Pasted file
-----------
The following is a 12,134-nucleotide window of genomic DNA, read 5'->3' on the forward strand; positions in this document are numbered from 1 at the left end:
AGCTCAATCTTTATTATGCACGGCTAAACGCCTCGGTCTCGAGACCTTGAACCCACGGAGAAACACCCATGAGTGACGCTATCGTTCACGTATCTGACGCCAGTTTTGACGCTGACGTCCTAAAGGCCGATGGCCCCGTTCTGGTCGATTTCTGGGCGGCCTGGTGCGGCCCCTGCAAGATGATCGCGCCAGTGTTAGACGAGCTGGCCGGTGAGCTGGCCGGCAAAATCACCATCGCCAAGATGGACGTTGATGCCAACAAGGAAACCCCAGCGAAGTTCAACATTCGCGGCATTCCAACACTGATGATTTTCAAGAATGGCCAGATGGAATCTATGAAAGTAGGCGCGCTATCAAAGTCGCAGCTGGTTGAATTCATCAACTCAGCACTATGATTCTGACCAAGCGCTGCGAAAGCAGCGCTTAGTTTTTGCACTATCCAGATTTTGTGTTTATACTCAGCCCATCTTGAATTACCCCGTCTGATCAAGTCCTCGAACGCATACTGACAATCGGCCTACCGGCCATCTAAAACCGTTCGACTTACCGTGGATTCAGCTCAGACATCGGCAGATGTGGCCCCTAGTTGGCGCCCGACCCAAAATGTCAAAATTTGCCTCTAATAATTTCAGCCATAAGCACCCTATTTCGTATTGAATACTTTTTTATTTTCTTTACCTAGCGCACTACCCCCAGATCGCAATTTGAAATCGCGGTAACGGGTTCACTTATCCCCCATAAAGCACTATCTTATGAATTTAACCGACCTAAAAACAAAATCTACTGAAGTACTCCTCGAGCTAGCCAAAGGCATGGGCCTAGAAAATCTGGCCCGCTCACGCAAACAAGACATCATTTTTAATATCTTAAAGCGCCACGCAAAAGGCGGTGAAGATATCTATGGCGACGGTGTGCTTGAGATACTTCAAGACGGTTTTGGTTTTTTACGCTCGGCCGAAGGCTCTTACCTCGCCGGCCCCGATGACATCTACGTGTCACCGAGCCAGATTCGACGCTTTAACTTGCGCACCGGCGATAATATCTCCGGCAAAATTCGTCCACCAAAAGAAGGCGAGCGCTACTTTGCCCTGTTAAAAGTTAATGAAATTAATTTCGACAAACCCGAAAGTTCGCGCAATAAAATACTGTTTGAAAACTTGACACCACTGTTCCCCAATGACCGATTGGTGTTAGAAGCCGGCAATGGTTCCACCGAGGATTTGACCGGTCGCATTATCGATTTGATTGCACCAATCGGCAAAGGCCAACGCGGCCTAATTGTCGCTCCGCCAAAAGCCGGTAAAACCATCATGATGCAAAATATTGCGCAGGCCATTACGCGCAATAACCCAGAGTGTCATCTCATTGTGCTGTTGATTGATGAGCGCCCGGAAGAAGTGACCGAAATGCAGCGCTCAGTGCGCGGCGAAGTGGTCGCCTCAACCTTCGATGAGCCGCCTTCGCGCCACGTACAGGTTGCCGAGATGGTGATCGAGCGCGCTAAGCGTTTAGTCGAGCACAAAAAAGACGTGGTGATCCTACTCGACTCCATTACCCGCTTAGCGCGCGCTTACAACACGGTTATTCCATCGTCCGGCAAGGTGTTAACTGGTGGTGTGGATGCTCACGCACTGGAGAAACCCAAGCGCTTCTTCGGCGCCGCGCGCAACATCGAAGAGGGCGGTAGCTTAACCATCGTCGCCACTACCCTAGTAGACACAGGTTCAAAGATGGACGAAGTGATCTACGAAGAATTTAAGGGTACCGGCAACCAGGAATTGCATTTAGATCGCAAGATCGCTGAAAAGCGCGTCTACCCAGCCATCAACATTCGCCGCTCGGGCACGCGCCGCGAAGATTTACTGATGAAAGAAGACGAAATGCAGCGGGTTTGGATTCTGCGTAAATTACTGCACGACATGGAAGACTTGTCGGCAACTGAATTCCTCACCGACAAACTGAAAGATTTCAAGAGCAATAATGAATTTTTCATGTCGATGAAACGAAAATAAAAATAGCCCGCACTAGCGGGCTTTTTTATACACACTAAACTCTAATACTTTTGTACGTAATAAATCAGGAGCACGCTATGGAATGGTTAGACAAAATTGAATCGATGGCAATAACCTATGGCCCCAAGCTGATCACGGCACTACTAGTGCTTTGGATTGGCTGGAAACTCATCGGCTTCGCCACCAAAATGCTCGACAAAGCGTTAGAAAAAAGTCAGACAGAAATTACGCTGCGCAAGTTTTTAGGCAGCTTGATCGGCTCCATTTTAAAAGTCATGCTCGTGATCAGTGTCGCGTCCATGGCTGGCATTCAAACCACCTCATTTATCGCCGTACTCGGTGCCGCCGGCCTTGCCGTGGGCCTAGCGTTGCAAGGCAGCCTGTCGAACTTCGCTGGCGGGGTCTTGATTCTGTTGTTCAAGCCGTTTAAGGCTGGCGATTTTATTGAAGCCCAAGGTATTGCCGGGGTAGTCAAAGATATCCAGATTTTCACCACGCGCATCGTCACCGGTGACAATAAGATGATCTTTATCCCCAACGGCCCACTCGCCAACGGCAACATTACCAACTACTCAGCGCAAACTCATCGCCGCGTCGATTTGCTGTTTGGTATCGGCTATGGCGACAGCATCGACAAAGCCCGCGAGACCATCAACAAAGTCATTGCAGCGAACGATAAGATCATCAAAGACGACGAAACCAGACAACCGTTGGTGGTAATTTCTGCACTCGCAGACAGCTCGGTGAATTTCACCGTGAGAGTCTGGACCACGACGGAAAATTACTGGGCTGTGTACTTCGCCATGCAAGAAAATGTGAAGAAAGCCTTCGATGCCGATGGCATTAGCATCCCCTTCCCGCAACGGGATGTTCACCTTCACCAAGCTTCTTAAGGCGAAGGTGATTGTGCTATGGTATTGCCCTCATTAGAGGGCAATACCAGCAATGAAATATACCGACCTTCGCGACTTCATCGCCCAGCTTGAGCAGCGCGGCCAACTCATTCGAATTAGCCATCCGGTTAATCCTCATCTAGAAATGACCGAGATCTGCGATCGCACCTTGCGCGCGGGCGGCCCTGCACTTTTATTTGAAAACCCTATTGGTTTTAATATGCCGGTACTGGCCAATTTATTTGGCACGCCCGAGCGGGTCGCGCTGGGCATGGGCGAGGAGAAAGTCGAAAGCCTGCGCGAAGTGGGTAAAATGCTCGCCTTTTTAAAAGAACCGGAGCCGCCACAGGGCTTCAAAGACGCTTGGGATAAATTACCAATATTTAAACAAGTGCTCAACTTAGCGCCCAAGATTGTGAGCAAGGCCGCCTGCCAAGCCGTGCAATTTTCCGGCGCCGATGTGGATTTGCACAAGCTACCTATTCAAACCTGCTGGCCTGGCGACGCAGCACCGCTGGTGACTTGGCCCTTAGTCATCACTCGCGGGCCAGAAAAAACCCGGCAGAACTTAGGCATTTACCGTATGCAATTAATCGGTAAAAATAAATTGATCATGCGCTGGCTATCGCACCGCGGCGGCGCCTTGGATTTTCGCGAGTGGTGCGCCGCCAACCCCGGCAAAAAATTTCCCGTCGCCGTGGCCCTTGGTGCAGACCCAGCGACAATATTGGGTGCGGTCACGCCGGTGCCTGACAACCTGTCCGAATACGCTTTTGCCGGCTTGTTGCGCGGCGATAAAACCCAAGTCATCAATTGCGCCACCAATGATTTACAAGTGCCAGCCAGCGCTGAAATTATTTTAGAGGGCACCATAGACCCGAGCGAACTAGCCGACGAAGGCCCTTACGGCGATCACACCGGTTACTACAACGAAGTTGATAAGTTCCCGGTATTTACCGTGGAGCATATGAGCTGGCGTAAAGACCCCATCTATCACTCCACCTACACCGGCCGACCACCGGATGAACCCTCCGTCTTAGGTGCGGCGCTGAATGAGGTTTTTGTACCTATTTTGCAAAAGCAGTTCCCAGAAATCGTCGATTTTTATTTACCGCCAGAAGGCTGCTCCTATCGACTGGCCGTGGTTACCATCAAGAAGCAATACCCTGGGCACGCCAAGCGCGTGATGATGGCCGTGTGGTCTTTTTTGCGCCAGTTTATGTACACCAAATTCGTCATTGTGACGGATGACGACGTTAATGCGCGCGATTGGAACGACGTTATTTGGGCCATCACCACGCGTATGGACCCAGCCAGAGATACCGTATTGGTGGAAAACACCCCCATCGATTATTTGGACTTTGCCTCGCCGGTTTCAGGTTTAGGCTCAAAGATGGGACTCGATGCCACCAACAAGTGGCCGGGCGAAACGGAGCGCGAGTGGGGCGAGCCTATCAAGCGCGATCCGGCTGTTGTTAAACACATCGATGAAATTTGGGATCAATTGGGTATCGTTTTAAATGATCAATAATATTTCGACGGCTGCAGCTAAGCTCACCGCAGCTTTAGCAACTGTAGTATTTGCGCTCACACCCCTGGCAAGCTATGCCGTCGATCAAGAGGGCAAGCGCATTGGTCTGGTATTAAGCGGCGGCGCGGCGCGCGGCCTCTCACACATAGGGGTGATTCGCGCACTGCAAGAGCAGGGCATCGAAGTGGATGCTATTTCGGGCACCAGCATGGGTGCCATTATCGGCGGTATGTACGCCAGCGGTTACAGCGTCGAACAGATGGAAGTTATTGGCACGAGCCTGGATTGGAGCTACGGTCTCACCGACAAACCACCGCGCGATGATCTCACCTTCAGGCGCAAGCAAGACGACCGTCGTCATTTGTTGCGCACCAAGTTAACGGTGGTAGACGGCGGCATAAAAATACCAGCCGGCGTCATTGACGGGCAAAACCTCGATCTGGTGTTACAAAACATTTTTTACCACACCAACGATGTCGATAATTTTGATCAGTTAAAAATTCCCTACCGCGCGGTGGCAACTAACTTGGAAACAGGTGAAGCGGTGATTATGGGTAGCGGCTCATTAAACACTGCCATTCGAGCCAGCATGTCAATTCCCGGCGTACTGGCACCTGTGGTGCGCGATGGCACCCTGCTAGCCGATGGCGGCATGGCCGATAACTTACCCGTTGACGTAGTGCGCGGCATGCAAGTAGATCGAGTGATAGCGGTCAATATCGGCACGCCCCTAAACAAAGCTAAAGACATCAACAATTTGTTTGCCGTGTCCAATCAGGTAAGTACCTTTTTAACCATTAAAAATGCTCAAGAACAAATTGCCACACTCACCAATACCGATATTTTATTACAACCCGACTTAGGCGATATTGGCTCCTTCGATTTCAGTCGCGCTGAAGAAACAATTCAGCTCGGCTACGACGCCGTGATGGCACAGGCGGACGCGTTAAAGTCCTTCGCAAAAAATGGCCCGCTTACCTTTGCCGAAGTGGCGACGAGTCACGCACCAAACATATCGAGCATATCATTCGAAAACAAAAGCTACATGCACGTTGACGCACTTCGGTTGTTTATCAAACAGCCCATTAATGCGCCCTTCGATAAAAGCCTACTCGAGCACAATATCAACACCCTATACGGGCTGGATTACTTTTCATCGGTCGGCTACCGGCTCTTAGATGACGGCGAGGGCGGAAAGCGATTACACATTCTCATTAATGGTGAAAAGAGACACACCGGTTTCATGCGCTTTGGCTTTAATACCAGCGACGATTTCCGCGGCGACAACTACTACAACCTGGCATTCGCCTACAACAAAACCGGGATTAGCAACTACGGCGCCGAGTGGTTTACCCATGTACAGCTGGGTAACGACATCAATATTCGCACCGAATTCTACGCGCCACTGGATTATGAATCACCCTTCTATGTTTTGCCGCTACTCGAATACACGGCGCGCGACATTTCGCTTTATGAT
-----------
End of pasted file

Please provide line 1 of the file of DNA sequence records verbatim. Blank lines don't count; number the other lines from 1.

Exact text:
The following is a 12,134-nucleotide window of genomic DNA, read 5'->3' on the forward strand; positions in this document are numbered from 1 at the left end: